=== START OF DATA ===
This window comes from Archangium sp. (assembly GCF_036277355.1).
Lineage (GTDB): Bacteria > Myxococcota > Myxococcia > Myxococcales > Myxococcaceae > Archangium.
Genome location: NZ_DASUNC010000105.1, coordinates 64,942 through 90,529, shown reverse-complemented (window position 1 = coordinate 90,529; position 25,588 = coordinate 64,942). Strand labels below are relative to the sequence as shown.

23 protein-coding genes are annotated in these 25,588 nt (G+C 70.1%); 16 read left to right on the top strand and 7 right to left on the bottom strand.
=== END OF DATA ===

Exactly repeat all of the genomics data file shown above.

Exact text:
This window comes from Archangium sp. (assembly GCF_036277355.1).
Lineage (GTDB): Bacteria > Myxococcota > Myxococcia > Myxococcales > Myxococcaceae > Archangium.
Genome location: NZ_DASUNC010000105.1, coordinates 64,942 through 90,529, shown reverse-complemented (window position 1 = coordinate 90,529; position 25,588 = coordinate 64,942). Strand labels below are relative to the sequence as shown.

23 protein-coding genes are annotated in these 25,588 nt (G+C 70.1%); 16 read left to right on the top strand and 7 right to left on the bottom strand.